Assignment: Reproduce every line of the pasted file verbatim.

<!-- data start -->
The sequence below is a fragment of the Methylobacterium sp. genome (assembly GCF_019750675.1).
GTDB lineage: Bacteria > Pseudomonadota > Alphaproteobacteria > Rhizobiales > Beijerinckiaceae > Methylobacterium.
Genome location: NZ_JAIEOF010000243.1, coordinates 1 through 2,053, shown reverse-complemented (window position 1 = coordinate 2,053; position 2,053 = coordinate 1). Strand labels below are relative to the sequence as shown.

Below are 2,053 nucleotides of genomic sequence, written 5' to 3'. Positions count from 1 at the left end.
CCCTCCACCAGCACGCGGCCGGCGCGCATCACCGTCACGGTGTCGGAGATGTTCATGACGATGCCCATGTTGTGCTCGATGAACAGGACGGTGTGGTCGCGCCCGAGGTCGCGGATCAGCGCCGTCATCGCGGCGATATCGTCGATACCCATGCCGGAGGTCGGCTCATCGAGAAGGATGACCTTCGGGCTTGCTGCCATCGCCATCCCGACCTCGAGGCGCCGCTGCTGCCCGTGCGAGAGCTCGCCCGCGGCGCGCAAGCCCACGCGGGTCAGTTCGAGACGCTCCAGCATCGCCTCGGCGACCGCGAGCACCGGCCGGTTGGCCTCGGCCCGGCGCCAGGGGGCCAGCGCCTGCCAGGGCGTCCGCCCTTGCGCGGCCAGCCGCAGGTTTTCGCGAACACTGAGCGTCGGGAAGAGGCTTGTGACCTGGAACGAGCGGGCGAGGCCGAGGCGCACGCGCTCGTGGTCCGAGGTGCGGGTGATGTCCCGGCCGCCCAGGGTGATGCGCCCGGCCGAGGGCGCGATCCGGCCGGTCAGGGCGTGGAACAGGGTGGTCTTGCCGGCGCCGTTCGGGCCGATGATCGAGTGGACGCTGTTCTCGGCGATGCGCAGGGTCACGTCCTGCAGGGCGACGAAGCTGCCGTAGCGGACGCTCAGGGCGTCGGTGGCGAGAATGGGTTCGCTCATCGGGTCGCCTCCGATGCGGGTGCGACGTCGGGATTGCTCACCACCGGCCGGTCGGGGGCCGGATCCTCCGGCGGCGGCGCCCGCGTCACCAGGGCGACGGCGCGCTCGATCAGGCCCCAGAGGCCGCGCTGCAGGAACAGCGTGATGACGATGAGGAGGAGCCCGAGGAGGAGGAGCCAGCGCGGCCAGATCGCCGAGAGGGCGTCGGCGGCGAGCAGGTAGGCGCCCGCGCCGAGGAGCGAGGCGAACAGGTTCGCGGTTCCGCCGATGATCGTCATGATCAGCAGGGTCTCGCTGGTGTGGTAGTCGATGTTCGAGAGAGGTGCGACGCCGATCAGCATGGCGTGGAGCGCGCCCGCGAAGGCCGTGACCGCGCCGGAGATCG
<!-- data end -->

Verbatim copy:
The sequence below is a fragment of the Methylobacterium sp. genome (assembly GCF_019750675.1).
GTDB lineage: Bacteria > Pseudomonadota > Alphaproteobacteria > Rhizobiales > Beijerinckiaceae > Methylobacterium.
Genome location: NZ_JAIEOF010000243.1, coordinates 1 through 2,053, shown reverse-complemented (window position 1 = coordinate 2,053; position 2,053 = coordinate 1). Strand labels below are relative to the sequence as shown.

Below are 2,053 nucleotides of genomic sequence, written 5' to 3'. Positions count from 1 at the left end.
CCCTCCACCAGCACGCGGCCGGCGCGCATCACCGTCACGGTGTCGGAGATGTTCATGACGATGCCCATGTTGTGCTCGATGAACAGGACGGTGTGGTCGCGCCCGAGGTCGCGGATCAGCGCCGTCATCGCGGCGATATCGTCGATACCCATGCCGGAGGTCGGCTCATCGAGAAGGATGACCTTCGGGCTTGCTGCCATCGCCATCCCGACCTCGAGGCGCCGCTGCTGCCCGTGCGAGAGCTCGCCCGCGGCGCGCAAGCCCACGCGGGTCAGTTCGAGACGCTCCAGCATCGCCTCGGCGACCGCGAGCACCGGCCGGTTGGCCTCGGCCCGGCGCCAGGGGGCCAGCGCCTGCCAGGGCGTCCGCCCTTGCGCGGCCAGCCGCAGGTTTTCGCGAACACTGAGCGTCGGGAAGAGGCTTGTGACCTGGAACGAGCGGGCGAGGCCGAGGCGCACGCGCTCGTGGTCCGAGGTGCGGGTGATGTCCCGGCCGCCCAGGGTGATGCGCCCGGCCGAGGGCGCGATCCGGCCGGTCAGGGCGTGGAACAGGGTGGTCTTGCCGGCGCCGTTCGGGCCGATGATCGAGTGGACGCTGTTCTCGGCGATGCGCAGGGTCACGTCCTGCAGGGCGACGAAGCTGCCGTAGCGGACGCTCAGGGCGTCGGTGGCGAGAATGGGTTCGCTCATCGGGTCGCCTCCGATGCGGGTGCGACGTCGGGATTGCTCACCACCGGCCGGTCGGGGGCCGGATCCTCCGGCGGCGGCGCCCGCGTCACCAGGGCGACGGCGCGCTCGATCAGGCCCCAGAGGCCGCGCTGCAGGAACAGCGTGATGACGATGAGGAGGAGCCCGAGGAGGAGGAGCCAGCGCGGCCAGATCGCCGAGAGGGCGTCGGCGGCGAGCAGGTAGGCGCCCGCGCCGAGGAGCGAGGCGAACAGGTTCGCGGTTCCGCCGATGATCGTCATGATCAGCAGGGTCTCGCTGGTGTGGTAGTCGATGTTCGAGAGAGGTGCGACGCCGATCAGCATGGCGTGGAGCGCGCCCGCGAAGGCCGTGACCGCGCCGGAGATCG